Sketching skills: Collaboration between Google, U. benefits kids with autism spectrum disorder
University of Utah iSTAR team
SALT LAKE CITY — If you just peek into the computer lab, you can see that the students are using Google SketchUp to build 3-D models of houses or dinosaurs or city parks.
But you have to look deeper to see what else a recent study found they're building with the freeware program: social skills, friendships, self-confidence and better relationships with their siblings. Not to mention skills that may lead to future employment.
The students in the University of Utah iSTAR program range in age from grade school to young adults. About half of them have been challenged by an autism spectrum disorder while others have different issues, from attention deficit to learning disabilities. But when they use the software modeling program, these kids are all-stars — and not in a good-for-someone-with-challenges way, says Tom Wyman, Google manager for business development.
"They are better than most of the world's population with this," he asserts happily of a collaboration that set out to give challenged kids employment skills and ended up changing some lives. "The thing that gets me excited about the project is that SketchUp allows people with autism (and other disorders) to recognize their strengths and use them in a way to contribute to society, be financially independent, build self-esteem and know you're really good at something."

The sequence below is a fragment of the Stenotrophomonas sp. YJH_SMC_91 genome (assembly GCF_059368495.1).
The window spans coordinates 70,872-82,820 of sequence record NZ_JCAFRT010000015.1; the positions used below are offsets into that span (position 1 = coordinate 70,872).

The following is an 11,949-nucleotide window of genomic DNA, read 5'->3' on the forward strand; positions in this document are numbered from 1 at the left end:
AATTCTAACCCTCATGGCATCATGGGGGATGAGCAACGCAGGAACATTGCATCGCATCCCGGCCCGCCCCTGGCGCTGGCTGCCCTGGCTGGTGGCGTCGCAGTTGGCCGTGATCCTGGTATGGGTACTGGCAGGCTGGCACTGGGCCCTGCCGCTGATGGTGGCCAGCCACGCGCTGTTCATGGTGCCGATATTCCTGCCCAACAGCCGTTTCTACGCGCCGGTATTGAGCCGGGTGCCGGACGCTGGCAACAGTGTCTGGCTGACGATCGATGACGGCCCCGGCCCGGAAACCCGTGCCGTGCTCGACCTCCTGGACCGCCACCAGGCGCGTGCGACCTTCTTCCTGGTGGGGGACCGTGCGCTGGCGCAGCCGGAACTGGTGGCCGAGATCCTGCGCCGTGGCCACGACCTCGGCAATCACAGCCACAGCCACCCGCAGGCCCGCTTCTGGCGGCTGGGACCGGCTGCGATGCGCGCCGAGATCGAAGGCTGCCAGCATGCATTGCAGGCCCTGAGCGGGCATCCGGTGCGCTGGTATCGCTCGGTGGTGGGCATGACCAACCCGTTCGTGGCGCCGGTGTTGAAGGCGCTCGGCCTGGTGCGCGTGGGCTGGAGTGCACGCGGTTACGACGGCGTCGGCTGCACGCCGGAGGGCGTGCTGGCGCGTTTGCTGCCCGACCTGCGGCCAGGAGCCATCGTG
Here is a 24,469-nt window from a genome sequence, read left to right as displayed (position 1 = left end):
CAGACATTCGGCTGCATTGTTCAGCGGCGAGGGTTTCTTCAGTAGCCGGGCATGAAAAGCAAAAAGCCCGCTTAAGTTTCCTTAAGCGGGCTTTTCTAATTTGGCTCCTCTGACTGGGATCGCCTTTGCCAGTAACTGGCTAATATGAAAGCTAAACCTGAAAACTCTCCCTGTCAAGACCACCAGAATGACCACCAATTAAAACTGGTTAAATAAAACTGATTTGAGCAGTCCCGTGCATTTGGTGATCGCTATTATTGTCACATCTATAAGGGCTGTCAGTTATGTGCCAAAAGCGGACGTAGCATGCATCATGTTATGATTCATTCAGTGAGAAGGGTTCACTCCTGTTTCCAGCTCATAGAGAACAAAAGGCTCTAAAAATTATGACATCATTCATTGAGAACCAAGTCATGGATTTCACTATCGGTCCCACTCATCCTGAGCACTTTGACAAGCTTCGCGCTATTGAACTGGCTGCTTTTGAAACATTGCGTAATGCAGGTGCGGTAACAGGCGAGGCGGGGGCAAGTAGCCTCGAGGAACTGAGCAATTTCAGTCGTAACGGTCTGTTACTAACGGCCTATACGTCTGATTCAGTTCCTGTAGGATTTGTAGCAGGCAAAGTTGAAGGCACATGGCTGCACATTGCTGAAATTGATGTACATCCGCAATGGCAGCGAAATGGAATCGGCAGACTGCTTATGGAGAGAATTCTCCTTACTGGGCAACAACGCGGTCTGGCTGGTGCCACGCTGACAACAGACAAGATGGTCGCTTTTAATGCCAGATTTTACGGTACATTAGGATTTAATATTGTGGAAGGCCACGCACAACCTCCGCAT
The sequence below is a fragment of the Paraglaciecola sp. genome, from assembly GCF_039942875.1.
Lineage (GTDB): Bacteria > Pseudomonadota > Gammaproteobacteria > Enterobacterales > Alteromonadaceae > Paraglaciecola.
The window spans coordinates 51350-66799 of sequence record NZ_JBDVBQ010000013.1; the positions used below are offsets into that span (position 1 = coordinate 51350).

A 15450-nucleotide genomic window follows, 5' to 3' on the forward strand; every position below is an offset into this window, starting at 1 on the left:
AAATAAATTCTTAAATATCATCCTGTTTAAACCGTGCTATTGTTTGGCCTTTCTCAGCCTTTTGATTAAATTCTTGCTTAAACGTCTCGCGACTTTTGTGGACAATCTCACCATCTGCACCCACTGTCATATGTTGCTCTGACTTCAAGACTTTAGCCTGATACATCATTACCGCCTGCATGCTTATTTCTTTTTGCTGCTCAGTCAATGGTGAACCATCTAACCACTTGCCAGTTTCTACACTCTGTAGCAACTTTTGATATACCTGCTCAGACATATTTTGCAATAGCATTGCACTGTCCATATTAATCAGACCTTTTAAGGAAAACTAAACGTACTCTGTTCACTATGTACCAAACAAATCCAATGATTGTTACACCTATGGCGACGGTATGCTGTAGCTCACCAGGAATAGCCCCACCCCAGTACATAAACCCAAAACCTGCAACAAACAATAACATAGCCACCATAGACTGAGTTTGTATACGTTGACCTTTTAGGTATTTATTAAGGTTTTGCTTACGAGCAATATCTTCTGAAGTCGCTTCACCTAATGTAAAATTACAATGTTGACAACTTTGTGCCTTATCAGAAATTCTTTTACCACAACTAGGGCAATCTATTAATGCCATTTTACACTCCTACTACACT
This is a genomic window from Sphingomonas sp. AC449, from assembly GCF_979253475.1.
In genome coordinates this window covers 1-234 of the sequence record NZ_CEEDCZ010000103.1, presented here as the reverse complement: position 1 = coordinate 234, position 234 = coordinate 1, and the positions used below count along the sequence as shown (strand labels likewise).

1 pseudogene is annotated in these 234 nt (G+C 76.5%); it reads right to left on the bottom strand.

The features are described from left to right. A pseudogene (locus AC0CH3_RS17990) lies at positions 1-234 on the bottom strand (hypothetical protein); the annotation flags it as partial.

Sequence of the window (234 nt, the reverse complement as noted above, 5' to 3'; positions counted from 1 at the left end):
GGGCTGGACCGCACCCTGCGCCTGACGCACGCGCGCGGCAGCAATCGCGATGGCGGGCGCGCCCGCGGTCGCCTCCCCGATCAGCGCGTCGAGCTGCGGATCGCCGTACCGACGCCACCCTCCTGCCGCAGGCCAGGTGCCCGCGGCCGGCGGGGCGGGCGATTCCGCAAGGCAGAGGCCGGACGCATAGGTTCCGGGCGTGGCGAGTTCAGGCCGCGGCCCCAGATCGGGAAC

Lonely no more
Nik Charles believes it. His son, Christopher, 12, struggled to make friends because of his autism when he started using the program a couple of years ago. He has those friends now.
Recently, he stood at a podium in front of strangers at a workshop in Florida to explain the technology to others, a fact his father finds astonishing.
"I can't do that; I would be too scared," Nik Charles says.
Google SketchUp is used by millions of professionals worldwide to make 3-D models. Architects, teachers, video game designers, theme park artists and others all employ it.
The collaboration between the University of Utah and Google that brought it to these children was serendipitous. A little company in Boulder, Colo., had created the program for architects, before Google acquired it. Google allows employees to use 20 percent of their work time on projects that resonate with them individually and hopefully will help the company, too. For about eight of them, including Wyman, the 20 percent has been Project Spectrum, working with kids on the autism spectrum.
A joyful union
What has evolved is a happy marriage of talent and technology. A high proportion of people with autism have spectacular visual and computer talents, often invisible if you haven't managed to tap into them, says Cheryl Wright, associate professor in the department of family and consumer studies at the U., who launched the iSTAR program with colleagues from an interdisciplinary research group spanning social and behavioral science, nursing and health. They published a study of iSTAR/Project Spectrum results last month in the Family and Consumer Sciences Research Journal that documents stunning benefits. A typical school focuses on areas where those kids don't shine particularly well, like math and reading.
Google's long-range goal in helping, she says, was employment. Young adults with autism and other challenges are often unemployed or underemployed. They wondered if they could foster skills that could lead to job opportunities, so iSTAR and Project Spectrum hosted a standing-room-only seminar for teachers and parents two years ago. It was clear interest was high.
A world of difference
The goal was always to reach children nationally and beyond, but Wyman says that didn't seem possible before iSTAR was formed.
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